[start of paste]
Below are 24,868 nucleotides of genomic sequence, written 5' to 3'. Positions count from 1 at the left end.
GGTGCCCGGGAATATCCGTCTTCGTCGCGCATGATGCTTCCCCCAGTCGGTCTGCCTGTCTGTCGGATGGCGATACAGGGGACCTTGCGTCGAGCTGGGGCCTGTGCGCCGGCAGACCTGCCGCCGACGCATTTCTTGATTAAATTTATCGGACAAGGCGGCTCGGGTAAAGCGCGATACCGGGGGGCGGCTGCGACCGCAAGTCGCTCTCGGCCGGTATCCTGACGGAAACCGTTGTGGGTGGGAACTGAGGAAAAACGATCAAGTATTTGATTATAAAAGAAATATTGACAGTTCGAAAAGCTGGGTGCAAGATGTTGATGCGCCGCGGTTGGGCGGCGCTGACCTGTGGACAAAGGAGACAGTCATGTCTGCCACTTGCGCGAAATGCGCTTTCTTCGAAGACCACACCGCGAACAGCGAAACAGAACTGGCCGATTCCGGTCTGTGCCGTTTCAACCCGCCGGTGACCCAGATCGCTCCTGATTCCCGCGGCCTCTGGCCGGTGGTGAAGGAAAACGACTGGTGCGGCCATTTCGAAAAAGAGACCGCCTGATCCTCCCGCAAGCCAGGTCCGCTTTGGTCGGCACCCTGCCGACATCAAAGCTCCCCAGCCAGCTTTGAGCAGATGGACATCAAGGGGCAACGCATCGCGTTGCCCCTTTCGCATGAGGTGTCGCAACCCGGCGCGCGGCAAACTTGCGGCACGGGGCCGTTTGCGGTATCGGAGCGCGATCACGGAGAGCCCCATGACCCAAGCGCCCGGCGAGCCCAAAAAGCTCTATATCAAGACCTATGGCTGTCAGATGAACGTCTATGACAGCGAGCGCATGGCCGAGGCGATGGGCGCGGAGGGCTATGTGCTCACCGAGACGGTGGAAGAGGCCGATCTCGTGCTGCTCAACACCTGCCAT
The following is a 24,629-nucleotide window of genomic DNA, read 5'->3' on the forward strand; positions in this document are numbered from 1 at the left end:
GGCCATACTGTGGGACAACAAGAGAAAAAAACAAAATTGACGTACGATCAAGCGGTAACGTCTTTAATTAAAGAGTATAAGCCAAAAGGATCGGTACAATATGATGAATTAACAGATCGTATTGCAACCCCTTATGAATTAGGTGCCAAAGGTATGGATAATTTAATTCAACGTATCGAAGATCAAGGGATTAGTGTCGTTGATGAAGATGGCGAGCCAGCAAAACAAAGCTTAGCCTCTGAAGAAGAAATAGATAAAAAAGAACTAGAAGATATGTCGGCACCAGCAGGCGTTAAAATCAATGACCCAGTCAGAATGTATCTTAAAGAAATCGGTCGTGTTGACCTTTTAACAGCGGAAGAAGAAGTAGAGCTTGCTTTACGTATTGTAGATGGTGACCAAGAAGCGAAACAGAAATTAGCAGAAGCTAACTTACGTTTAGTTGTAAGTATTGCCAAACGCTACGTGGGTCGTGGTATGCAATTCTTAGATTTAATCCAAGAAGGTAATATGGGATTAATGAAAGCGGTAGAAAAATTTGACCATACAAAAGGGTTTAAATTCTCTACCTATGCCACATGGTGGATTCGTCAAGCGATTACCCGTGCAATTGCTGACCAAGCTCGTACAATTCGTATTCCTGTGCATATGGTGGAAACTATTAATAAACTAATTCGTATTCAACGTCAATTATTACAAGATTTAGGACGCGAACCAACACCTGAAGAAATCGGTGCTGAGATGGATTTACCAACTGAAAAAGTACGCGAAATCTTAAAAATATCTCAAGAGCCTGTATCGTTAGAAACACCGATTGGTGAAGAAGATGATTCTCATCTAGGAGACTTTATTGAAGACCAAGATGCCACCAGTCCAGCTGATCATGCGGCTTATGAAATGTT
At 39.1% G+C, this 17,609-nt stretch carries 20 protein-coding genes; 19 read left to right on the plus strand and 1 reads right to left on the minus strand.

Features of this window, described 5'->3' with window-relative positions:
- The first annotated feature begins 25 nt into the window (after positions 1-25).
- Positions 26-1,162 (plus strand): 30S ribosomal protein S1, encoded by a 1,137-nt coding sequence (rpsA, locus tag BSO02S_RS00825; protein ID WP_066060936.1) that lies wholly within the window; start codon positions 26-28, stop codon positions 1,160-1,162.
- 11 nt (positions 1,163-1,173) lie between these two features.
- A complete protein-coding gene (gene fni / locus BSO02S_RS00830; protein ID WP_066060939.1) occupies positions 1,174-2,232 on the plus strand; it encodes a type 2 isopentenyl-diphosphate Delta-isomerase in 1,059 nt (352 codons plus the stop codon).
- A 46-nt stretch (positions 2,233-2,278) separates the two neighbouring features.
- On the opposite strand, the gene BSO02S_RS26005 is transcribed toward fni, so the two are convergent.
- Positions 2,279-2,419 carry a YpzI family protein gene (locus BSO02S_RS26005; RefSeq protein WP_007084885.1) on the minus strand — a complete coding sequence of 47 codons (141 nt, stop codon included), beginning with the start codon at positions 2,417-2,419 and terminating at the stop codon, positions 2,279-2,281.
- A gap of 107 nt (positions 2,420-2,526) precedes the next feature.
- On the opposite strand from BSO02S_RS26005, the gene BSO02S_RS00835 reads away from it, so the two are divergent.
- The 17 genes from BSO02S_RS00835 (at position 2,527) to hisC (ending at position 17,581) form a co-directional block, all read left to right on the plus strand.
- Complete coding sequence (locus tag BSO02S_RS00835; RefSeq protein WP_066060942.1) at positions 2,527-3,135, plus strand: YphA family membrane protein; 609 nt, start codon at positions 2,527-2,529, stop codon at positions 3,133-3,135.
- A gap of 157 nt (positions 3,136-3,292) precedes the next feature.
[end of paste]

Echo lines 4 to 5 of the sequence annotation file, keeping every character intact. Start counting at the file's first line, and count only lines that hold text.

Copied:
GGCCATACTGTGGGACAACAAGAGAAAAAAACAAAATTGACGTACGATCAAGCGGTAACGTCTTTAATTAAAGAGTATAAGCCAAAAGGATCGGTACAATATGATGAATTAACAGATCGTATTGCAACCCCTTATGAATTAGGTGCCAAAGGTATGGATAATTTAATTCAACGTATCGAAGATCAAGGGATTAGTGTCGTTGATGAAGATGGCGAGCCAGCAAAACAAAGCTTAGCCTCTGAAGAAGAAATAGATAAAAAAGAACTAGAAGATATGTCGGCACCAGCAGGCGTTAAAATCAATGACCCAGTCAGAATGTATCTTAAAGAAATCGGTCGTGTTGACCTTTTAACAGCGGAAGAAGAAGTAGAGCTTGCTTTACGTATTGTAGATGGTGACCAAGAAGCGAAACAGAAATTAGCAGAAGCTAACTTACGTTTAGTTGTAAGTATTGCCAAACGCTACGTGGGTCGTGGTATGCAATTCTTAGATTTAATCCAAGAAGGTAATATGGGATTAATGAAAGCGGTAGAAAAATTTGACCATACAAAAGGGTTTAAATTCTCTACCTATGCCACATGGTGGATTCGTCAAGCGATTACCCGTGCAATTGCTGACCAAGCTCGTACAATTCGTATTCCTGTGCATATGGTGGAAACTATTAATAAACTAATTCGTATTCAACGTCAATTATTACAAGATTTAGGACGCGAACCAACACCTGAAGAAATCGGTGCTGAGATGGATTTACCAACTGAAAAAGTACGCGAAATCTTAAAAATATCTCAAGAGCCTGTATCGTTAGAAACACCGATTGGTGAAGAAGATGATTCTCATCTAGGAGACTTTATTGAAGACCAAGATGCCACCAGTCCAGCTGATCATGCGGCTTATGAAATGTT
At 39.1% G+C, this 17,609-nt stretch carries 20 protein-coding genes; 19 read left to right on the plus strand and 1 reads right to left on the minus strand.